Strengthening of 3D printed fused deposition manufactured parts using the fill compositing technique.

Belter JT, Dollar AM - PLoS ONE (2015)

Fingers of the i-HY hand are made using fill compositing to add strength to the 3D printed components.The red (dark) portion illustrates the internal reinforcing structure of the 3D printed part.
© Copyright Policy
Related In: Results  -  Collection

License
Show All Figures
getmorefigures.php?uid=PMC4400136&req=5

pone.0122915.g001: Fingers of the i-HY hand are made using fill compositing to add strength to the 3D printed components.The red (dark) portion illustrates the internal reinforcing structure of the 3D printed part.
Mentions: In this paper, we discuss one method for greatly improving the mechanical strength of 3D printed components, via compositing with higher-strength resins filled into voids printed within the structure. The approach retains 3D printing’s benefits of fast and easy construction and the ability to make complex geometries, while only requiring a few straight-forward and easy to implement post-processing steps. Using FDM as a platform, we examine a number of different options for printing parts that can be filled with resins after printing, including hollow parts, sparse-filled prints, and prints with hollow channels oriented to maximize strength-to-weight ratio, and experimentally evaluate the changes in strength and stiffness via an ASTM standard three-point bend test (ASTM-D790 [6]). We further demonstrate the concept to improve strength in three practical applications: a spoked wheel, robotic finger link, and standard open-end wrench. The general process is illustrated in Fig 1.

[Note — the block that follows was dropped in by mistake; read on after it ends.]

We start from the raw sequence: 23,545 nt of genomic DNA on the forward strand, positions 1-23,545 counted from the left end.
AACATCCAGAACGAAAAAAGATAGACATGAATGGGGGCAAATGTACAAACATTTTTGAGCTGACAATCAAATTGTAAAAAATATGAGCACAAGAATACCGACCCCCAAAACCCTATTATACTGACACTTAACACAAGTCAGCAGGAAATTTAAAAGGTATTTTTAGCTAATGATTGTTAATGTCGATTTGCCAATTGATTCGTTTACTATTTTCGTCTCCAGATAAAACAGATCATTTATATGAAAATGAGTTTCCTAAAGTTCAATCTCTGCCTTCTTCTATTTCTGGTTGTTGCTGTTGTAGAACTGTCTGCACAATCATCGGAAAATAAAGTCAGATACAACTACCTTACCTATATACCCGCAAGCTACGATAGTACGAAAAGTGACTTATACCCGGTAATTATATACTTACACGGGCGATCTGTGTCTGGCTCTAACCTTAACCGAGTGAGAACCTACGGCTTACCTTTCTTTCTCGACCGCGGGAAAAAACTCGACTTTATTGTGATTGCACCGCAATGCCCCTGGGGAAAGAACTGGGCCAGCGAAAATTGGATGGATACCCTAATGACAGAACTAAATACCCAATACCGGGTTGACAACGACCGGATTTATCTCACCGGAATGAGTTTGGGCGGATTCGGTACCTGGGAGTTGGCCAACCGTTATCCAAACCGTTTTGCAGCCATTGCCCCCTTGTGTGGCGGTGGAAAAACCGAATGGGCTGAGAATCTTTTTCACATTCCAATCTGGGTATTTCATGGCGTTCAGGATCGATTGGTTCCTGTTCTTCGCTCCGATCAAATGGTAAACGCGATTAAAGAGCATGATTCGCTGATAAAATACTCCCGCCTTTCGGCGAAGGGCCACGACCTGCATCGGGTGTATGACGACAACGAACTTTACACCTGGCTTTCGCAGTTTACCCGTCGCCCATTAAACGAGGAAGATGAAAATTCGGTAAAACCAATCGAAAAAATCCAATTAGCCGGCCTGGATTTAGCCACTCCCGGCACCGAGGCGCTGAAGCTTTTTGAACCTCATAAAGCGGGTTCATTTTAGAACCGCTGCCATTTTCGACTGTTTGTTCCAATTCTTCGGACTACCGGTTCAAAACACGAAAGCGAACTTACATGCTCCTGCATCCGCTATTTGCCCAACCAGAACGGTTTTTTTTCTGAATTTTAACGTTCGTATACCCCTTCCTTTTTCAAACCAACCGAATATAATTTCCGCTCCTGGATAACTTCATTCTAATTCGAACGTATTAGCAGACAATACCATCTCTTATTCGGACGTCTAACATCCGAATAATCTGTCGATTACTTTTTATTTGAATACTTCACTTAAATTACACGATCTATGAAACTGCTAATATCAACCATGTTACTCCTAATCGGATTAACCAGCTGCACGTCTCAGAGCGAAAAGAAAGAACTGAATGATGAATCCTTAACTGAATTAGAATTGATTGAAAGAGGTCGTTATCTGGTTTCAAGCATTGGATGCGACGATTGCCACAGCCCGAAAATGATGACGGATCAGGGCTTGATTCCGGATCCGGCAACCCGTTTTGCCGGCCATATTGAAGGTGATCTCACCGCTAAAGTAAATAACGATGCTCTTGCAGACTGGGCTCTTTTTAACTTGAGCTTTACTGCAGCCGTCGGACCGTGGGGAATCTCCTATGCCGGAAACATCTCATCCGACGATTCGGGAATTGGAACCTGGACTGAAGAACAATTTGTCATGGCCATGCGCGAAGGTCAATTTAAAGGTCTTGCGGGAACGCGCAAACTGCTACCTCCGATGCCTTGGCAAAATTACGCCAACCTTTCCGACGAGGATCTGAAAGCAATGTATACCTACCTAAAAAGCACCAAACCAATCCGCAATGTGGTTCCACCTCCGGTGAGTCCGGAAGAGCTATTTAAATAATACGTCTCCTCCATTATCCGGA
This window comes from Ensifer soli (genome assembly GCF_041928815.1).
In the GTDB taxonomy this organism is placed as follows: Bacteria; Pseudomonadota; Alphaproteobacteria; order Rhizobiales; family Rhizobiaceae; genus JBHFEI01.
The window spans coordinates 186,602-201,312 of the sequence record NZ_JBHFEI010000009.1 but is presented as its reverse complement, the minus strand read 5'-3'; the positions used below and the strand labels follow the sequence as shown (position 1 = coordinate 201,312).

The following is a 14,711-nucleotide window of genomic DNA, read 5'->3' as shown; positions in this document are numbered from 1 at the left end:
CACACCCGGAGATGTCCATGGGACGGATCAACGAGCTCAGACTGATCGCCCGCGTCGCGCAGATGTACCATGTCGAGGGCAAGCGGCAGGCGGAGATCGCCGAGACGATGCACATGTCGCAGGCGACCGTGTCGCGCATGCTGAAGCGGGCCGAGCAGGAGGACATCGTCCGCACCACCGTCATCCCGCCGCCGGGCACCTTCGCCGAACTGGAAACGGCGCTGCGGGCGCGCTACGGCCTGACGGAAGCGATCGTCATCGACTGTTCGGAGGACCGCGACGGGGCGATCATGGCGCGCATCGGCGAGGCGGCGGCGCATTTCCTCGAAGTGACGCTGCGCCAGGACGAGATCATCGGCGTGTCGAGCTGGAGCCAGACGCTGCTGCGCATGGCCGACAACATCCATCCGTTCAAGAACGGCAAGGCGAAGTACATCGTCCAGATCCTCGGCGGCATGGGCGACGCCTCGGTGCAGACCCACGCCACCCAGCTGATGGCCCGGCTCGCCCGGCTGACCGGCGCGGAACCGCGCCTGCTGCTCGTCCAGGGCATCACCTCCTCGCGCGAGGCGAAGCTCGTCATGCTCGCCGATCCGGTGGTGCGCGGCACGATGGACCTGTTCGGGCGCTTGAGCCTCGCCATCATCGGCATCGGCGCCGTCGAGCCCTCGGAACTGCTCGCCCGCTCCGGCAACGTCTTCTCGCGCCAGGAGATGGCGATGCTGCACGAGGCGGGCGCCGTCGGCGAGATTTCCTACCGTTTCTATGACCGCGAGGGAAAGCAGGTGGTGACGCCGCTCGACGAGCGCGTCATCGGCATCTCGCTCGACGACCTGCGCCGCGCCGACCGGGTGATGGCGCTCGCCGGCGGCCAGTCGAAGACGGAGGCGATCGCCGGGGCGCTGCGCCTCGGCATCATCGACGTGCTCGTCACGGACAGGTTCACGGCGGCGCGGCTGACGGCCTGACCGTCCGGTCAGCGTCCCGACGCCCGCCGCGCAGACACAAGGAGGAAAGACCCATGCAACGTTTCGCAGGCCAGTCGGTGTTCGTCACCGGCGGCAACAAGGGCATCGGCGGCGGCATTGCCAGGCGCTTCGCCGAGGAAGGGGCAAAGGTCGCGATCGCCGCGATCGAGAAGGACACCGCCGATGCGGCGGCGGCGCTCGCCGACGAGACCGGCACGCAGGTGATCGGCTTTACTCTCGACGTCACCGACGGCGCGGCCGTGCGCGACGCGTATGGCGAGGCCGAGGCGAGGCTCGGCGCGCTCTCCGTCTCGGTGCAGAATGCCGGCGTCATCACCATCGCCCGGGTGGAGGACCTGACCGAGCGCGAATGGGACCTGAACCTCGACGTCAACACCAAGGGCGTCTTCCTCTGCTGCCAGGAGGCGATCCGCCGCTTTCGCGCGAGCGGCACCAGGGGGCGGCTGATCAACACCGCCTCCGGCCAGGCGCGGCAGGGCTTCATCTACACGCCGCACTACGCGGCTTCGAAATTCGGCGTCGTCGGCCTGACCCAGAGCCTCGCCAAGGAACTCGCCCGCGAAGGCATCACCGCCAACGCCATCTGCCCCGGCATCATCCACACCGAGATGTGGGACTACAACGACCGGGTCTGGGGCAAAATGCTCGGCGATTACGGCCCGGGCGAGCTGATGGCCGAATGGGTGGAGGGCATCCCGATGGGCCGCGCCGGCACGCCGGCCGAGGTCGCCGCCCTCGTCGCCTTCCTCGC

Bottom Line: In this paper, we present a technique for increasing the strength of thermoplastic fused deposition manufactured printed parts while retaining the benefits of the process such as ease, speed of implementation, and complex part geometries.By carefully placing voids in the printed parts and filling them with high-strength resins, we can improve the overall part strength and stiffness by up to 45% and 25%, respectively.We then show three-point bend testing data comparing solid printed ABS samples with those strengthened through the fill compositing process, as well as examples of 3D printed parts used in real-world applications.

View Article: PubMed Central - PubMed

Affiliation: Department of Mechanical Engineering and Material Science, Yale University, New Haven, Connecticut, United States of America.

ABSTRACT
In this paper, we present a technique for increasing the strength of thermoplastic fused deposition manufactured printed parts while retaining the benefits of the process such as ease, speed of implementation, and complex part geometries. By carefully placing voids in the printed parts and filling them with high-strength resins, we can improve the overall part strength and stiffness by up to 45% and 25%, respectively. We discuss the process parameters necessary to use this strengthening technique and the theoretically possible strength improvements to bending beam members. We then show three-point bend testing data comparing solid printed ABS samples with those strengthened through the fill compositing process, as well as examples of 3D printed parts used in real-world applications.

Show MeSH
Related in: MedlinePlus